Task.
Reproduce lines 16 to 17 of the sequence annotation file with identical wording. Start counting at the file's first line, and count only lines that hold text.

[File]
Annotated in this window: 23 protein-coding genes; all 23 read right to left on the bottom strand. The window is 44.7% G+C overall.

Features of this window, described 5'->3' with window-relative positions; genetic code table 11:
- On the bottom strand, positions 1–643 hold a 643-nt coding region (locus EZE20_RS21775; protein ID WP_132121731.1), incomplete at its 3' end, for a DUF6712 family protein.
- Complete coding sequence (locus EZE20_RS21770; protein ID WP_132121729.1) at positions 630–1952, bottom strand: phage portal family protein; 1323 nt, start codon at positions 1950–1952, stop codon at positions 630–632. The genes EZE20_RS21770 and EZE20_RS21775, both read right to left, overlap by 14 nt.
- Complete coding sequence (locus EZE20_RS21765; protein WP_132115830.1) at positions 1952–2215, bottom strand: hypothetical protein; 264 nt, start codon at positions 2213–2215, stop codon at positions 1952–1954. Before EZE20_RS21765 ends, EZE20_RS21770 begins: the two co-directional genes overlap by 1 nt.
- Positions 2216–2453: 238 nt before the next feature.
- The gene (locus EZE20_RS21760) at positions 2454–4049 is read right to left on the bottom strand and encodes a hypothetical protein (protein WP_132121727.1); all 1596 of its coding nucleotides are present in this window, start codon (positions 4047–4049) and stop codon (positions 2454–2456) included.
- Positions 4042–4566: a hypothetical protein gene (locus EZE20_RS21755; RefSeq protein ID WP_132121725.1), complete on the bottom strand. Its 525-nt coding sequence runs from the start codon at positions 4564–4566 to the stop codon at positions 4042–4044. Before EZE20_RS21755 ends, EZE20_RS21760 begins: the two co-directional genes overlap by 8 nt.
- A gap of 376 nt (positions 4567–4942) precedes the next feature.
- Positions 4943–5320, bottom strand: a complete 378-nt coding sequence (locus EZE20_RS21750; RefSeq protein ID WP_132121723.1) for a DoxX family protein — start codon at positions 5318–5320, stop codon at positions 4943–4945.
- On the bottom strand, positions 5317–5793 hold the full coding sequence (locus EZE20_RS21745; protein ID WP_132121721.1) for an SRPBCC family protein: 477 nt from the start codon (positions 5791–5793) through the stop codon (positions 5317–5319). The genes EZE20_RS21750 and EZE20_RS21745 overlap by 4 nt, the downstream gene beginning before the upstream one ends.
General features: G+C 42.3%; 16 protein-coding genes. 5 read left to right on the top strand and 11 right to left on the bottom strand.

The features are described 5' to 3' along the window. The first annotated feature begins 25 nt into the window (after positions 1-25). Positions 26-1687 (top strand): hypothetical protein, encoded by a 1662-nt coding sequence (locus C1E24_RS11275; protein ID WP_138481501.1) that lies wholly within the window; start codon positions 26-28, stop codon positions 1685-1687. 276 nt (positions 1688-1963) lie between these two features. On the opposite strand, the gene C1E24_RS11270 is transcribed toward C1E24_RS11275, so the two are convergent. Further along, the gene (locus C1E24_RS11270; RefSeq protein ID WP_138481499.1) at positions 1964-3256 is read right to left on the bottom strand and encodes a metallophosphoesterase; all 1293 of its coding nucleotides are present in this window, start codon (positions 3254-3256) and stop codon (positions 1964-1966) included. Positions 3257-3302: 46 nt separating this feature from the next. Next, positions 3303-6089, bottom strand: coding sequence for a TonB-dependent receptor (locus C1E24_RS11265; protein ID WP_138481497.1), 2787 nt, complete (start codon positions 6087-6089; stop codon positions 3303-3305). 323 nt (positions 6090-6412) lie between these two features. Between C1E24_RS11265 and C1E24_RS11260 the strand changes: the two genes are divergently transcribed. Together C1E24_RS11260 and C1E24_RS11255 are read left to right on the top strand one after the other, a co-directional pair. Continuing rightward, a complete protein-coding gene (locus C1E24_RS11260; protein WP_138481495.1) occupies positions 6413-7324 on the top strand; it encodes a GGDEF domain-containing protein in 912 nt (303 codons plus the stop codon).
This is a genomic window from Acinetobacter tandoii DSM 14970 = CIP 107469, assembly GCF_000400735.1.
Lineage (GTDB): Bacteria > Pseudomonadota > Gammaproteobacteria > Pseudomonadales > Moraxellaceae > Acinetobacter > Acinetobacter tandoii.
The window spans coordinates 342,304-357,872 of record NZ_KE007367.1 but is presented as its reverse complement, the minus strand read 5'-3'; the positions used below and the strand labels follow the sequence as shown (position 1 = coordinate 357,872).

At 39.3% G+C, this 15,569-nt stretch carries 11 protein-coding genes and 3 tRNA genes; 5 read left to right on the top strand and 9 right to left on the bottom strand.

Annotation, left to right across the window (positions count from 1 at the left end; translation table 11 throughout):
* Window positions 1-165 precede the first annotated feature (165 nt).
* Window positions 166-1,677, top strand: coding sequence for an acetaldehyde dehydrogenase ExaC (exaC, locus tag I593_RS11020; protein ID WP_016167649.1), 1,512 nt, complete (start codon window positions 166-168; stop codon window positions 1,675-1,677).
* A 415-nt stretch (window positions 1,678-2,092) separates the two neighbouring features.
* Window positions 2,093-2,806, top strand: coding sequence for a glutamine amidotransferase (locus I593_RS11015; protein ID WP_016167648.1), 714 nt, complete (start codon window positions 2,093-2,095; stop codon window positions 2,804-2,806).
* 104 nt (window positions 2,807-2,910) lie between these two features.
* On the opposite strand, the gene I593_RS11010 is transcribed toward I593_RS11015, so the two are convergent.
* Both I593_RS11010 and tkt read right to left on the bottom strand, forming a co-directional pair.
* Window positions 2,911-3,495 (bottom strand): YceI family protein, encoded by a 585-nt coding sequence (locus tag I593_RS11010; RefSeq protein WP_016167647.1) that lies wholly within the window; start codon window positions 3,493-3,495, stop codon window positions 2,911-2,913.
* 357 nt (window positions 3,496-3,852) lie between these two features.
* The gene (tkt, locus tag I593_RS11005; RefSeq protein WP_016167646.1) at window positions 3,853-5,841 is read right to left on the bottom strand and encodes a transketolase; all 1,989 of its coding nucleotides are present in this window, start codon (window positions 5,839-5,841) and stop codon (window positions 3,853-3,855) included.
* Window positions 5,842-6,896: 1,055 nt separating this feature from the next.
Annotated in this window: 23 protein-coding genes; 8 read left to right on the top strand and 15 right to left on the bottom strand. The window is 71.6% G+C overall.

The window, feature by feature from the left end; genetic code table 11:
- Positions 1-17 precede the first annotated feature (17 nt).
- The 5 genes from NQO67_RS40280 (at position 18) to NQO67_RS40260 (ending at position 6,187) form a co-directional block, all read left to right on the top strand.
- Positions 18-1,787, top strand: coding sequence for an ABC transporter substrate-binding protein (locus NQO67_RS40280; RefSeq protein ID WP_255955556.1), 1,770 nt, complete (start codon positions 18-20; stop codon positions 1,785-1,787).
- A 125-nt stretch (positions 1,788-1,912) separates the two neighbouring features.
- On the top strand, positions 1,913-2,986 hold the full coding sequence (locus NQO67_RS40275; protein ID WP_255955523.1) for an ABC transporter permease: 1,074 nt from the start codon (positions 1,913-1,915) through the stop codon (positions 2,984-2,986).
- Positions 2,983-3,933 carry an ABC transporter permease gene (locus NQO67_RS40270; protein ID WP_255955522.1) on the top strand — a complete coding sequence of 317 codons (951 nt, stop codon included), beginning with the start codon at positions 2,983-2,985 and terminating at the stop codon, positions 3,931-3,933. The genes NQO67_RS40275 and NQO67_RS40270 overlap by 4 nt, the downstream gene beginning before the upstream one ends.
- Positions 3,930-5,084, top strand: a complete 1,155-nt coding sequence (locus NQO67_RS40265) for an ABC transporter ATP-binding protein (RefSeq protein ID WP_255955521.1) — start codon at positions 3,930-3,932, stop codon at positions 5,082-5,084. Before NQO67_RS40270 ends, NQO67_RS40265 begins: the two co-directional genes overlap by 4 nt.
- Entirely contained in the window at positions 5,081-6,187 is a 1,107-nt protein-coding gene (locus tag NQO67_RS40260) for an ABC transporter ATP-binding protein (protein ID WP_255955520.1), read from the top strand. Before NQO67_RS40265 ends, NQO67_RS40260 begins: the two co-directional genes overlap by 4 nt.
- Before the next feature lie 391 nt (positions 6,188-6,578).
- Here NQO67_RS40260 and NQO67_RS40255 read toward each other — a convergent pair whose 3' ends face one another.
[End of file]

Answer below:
The window spans coordinates 342,304-357,872 of record NZ_KE007367.1 but is presented as its reverse complement, the minus strand read 5'-3'; the positions used below and the strand labels follow the sequence as shown (position 1 = coordinate 357,872).

At 39.3% G+C, this 15,569-nt stretch carries 11 protein-coding genes and 3 tRNA genes; 5 read left to right on the top strand and 9 right to left on the bottom strand.